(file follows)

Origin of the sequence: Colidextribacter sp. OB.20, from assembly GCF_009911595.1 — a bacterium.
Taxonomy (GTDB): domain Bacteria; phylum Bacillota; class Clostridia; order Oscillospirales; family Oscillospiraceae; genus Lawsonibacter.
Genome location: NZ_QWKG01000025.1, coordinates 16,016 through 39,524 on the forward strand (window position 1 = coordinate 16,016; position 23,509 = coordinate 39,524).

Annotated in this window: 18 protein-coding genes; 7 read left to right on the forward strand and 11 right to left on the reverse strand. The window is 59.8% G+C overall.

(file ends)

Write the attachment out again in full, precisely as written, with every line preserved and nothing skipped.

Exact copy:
Origin of the sequence: Colidextribacter sp. OB.20, from assembly GCF_009911595.1 — a bacterium.
Taxonomy (GTDB): domain Bacteria; phylum Bacillota; class Clostridia; order Oscillospirales; family Oscillospiraceae; genus Lawsonibacter.
Genome location: NZ_QWKG01000025.1, coordinates 16,016 through 39,524 on the forward strand (window position 1 = coordinate 16,016; position 23,509 = coordinate 39,524).

Annotated in this window: 18 protein-coding genes; 7 read left to right on the forward strand and 11 right to left on the reverse strand. The window is 59.8% G+C overall.